Credit Rating Agencies

There are a number of credit rating agencies for corporations and government entities operating in the United States, but only three have the approval of the Securities and Exchange Commission – Standard & Poor’s, Fitch Inc. and Moody’s Investors Service – being designated as nationally recognized statistical-rating organizations (NRSROs). However the failure of credit rating agencies to identify impending calamity related to the current economic crisis has prompted the SEC to call for an investigation into a number of issues, such as anti-competitive practices regarding the limited the number of NRSROs, as well as possible conflicts of interest created by companies paying CRAs that publish their debt rating. It is generally agreed, however, that any role CRAs may have knowingly or inadvertently played in the meltdown of the economy is likely to be minor.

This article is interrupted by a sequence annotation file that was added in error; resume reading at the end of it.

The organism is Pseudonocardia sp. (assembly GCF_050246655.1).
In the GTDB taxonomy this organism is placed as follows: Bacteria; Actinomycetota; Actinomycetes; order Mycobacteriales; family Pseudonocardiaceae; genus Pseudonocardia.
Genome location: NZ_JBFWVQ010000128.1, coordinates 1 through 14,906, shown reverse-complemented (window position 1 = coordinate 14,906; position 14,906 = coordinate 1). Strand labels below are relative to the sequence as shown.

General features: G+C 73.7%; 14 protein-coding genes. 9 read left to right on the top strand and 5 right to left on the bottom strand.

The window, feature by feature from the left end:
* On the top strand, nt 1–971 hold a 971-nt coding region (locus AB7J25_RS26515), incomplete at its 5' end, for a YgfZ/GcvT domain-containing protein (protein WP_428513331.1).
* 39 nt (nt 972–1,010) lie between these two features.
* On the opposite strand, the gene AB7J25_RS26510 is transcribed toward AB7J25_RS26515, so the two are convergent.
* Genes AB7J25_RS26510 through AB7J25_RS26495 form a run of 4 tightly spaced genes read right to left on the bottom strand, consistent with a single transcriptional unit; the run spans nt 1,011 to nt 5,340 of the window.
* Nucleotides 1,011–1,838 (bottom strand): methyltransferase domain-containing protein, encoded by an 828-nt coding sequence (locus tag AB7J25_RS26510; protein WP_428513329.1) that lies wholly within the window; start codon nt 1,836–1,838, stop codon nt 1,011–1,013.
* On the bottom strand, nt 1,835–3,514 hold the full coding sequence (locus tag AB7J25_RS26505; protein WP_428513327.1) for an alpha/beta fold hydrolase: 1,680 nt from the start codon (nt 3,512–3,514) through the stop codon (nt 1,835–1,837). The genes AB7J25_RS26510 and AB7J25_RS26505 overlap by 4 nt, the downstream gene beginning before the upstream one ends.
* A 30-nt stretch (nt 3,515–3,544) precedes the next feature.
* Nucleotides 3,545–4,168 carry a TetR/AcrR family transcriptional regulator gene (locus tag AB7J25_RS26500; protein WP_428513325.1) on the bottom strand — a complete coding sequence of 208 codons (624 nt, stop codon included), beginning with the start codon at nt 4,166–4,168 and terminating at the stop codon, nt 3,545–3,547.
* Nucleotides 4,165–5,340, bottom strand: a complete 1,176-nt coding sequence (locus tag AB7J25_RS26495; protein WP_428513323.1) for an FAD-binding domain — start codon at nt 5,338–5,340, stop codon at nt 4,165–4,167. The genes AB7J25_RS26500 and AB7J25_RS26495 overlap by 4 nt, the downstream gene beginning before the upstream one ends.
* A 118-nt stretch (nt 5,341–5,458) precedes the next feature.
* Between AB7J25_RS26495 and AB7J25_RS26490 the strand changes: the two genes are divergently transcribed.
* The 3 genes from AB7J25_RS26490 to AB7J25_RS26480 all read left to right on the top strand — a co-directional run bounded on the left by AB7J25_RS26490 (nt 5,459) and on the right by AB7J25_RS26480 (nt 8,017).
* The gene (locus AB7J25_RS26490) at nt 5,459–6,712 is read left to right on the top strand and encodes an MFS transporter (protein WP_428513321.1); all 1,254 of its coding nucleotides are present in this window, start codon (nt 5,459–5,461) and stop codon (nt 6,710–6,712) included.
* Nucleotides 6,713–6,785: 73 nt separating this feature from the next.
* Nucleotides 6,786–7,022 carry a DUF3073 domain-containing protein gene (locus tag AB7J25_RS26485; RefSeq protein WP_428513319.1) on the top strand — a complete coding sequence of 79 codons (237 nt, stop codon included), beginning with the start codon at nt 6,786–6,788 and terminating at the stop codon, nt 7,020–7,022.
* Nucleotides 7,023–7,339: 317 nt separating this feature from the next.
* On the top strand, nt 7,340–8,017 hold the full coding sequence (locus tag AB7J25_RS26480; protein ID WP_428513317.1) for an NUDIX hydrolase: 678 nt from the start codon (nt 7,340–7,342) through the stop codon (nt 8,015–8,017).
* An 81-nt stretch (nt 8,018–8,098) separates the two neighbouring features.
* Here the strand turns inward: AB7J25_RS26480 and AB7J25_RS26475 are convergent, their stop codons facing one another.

Using the Enron scandal as an example, critics note that CRAs don’t react quickly enough in downgrading troubled companies’ ratings. Although CRAs had known for some time that Enron was in trouble, four days before Enron went into bankruptcy, it still had an investment grade credit rating. Another cause for concern is the close relationship that some large corporate credit rating agencies have with the management of the companies they rate, bringing an element of doubt regarding the impartiality of credit ratings. CRAs are known to work hand-in-hand with companies, advising them on various strategies to make use of in order to maintain their desired credit rating. Credit ratings can be so influential when it comes to investment decisions, that companies have been known to model their management strategies in a manner that puts undue focus on credit ratings, sometimes at the expense of long term goals, such as research and development, the environment and even loyalty to employees. Ultimately, though, credit rating agencies are not infallible and should be used in conjunction with other investment tools when making decisions.